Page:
I will miss Hanley. I will miss Stoke-on-Trent. Love your City and North Staffordshire. It is a great place to be, to live, and to be valued.
This was originally written for publication in the Sentinel newspaper on 20th January 2016. This is a slightly expanded version of the article.
We have been hearing a lot about the “Northern Powerhouse” recently.
Please forgive me if I am more than a little cynical about the whole thing. The North-South divide is acute and has long been so - and it is welcome that there should be a particular focus on the woes of the North of England (because of course, this debate is in no way about Scotland, nor indeed about Ireland or Wales).
It echoes the late, great Margaret Thatcher (forgive now, the transparent irony) who spoke of a focus on the cities and, I vaguely recall, was delighted about winning “the Boltons” (as if they were “the Carolinas”).
However, Mr Osborne, and the Tories in general (if they are to take up Osborne’s baton), will have a tall order. A report today indicates that the North-South divide runs far deeper than just a few years of economic decline. Children aged under five from poor families in the north of England perform less well than even the poorest children in London, according to a report from The Institute of Public Policy Research (IPPR).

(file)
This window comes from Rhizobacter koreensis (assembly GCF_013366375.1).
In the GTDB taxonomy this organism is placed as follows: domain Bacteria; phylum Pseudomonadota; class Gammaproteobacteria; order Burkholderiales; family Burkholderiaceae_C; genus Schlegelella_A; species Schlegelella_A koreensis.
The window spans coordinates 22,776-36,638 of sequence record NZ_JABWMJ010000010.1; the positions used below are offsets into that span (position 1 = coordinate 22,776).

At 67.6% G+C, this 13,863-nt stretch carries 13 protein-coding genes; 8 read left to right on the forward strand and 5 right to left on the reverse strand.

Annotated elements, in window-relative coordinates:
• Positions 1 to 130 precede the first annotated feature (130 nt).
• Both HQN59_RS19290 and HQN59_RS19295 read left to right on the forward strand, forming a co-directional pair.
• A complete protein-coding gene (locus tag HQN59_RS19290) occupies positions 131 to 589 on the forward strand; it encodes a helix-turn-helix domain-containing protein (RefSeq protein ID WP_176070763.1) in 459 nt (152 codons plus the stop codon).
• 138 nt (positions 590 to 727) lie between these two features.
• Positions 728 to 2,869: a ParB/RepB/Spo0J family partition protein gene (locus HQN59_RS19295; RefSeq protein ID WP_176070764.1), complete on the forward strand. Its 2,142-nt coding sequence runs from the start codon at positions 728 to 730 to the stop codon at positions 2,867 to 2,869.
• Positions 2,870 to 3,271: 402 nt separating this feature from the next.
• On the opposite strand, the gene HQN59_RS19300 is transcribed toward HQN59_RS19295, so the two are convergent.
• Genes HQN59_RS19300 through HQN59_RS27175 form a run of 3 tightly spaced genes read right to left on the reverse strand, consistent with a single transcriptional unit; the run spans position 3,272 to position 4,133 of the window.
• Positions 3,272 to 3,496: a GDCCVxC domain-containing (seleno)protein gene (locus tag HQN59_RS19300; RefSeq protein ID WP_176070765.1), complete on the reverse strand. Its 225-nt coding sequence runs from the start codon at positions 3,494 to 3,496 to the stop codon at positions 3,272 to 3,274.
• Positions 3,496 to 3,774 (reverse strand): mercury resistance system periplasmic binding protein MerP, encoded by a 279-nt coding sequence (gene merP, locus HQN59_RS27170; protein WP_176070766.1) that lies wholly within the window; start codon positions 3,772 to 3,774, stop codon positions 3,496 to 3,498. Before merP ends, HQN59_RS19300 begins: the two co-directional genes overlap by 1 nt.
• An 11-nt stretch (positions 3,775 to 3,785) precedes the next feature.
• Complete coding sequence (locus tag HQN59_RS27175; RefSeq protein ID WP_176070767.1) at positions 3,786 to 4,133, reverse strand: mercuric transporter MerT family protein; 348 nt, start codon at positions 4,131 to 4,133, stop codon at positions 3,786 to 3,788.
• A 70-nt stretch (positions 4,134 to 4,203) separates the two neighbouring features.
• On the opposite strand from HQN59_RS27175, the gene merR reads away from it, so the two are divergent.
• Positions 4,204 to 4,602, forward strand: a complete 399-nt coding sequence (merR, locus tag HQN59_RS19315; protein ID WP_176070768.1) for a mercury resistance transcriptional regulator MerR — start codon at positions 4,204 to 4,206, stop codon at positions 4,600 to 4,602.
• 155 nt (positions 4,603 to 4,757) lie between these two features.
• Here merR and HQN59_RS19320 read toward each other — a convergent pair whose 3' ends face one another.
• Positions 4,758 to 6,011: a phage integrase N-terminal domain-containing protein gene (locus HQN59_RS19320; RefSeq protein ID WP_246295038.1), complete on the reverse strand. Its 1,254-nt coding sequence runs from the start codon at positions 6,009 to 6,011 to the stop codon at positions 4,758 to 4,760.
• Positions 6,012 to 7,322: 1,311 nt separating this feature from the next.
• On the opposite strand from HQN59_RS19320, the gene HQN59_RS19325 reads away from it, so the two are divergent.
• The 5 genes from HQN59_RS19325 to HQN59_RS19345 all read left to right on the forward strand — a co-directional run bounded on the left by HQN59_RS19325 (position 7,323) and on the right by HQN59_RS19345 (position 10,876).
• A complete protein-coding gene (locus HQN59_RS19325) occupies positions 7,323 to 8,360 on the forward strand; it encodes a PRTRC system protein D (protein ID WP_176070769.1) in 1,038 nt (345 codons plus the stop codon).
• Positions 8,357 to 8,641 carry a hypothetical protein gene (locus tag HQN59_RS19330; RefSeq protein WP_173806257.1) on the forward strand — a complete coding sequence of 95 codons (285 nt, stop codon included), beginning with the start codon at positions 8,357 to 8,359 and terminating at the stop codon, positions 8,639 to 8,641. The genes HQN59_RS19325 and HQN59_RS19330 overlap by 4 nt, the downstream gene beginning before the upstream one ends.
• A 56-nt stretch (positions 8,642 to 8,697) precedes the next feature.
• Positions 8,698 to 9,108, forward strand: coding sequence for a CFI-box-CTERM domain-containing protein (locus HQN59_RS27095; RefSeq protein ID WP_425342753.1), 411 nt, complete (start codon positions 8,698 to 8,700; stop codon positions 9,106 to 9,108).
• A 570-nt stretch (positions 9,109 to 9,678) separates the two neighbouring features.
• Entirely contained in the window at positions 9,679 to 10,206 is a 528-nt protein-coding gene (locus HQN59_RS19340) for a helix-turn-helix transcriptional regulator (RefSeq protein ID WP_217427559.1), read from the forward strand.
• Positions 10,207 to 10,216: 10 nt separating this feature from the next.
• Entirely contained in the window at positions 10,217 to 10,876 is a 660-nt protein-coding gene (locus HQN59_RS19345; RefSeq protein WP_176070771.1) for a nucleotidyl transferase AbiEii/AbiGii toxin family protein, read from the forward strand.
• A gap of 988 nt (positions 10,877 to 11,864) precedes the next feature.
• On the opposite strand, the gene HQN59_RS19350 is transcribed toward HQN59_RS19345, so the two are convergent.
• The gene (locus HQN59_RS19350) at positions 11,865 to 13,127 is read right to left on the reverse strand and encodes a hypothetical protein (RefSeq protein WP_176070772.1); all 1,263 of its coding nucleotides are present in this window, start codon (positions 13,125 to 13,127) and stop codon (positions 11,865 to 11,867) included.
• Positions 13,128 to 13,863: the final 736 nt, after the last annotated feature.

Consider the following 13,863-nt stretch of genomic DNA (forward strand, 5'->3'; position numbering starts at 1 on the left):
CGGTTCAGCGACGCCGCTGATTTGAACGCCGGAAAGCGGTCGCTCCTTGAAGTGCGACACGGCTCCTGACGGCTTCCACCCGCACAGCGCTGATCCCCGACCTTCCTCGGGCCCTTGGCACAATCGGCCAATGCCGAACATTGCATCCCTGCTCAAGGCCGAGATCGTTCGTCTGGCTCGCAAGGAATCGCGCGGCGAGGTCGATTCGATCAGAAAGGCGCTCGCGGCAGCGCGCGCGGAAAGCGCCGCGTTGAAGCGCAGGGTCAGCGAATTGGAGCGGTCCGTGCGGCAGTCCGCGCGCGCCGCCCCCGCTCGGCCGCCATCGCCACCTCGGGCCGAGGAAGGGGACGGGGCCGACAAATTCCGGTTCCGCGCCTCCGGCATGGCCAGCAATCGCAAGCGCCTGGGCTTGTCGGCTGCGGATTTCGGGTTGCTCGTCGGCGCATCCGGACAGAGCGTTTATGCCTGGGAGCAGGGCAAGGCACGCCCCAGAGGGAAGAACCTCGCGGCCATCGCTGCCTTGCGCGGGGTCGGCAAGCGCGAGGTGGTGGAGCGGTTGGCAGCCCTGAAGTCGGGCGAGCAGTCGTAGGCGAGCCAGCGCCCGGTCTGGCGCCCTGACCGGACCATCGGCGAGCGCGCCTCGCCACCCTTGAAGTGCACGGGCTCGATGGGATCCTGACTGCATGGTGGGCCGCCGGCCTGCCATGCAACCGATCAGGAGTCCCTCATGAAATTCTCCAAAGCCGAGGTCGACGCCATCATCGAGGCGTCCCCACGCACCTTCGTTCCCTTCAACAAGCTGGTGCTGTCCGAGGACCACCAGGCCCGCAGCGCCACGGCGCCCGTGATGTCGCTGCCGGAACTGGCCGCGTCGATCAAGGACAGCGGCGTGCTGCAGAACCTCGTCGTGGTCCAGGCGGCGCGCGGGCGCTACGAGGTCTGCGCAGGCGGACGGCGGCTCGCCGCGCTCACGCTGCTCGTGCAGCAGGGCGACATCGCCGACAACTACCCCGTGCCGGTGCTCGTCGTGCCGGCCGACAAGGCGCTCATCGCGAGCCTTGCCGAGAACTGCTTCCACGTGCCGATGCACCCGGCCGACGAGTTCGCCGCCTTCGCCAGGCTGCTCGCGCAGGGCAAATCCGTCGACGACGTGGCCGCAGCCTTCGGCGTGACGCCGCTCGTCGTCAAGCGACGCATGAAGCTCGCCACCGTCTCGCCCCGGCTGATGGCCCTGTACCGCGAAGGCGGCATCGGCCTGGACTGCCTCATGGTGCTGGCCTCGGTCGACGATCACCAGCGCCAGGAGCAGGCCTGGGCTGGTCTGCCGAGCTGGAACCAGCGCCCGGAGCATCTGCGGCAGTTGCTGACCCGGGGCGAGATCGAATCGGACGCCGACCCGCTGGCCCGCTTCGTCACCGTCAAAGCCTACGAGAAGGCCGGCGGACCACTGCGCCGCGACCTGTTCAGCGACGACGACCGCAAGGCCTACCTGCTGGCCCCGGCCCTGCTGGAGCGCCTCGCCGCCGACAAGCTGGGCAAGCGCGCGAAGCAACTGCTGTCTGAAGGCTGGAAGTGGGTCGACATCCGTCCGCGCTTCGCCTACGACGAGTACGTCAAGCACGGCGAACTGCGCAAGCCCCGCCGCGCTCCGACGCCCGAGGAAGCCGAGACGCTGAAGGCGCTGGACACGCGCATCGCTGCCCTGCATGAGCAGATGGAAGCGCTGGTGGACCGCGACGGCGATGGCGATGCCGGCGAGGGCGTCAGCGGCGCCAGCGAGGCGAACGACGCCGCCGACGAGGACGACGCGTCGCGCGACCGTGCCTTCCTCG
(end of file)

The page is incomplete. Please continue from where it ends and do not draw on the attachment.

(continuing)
But it goes even deeper than this. The North-South divide is by no means only a recent phenomenon.
Some of us are old enough (just) to recall when the North was, literally, the Powerhouse of the Nation - in the days of manufacturing, of coal, and steel - the days before (here she is again) Mrs Thatcher.
But even in these “powerhouse” days, there was a North-South divide. Poor children in the North were being educated only as “factory fodder”, as the teacher Mrs Kay states in Willy Russell’s 1977 television play Our Day Out - and by the time the play was turned into a musical ten years later, the teacher adds “but now the factories are closed”.
These days, the 1980s, saw the emergence of “Loadsamoney”, when the Chelsea supporters waved their bundles of notes to taunt the fans of Newcastle United.
But this was just a manifestation of the same, very old divide. Its goes back at least 450 years.
In the 16th Century the North of England rose against the South and was brutally tricked, defeated and smashed. The uprising against Henry VIII is known as the Pilgrimage of Grace, and was at the time in no way framed as a social uprising nor even a geographic one, but was a revolt against the religious changes enacted under Henry VIII. The outlines of what happened at that time are well known, but perhaps only in a superficial way.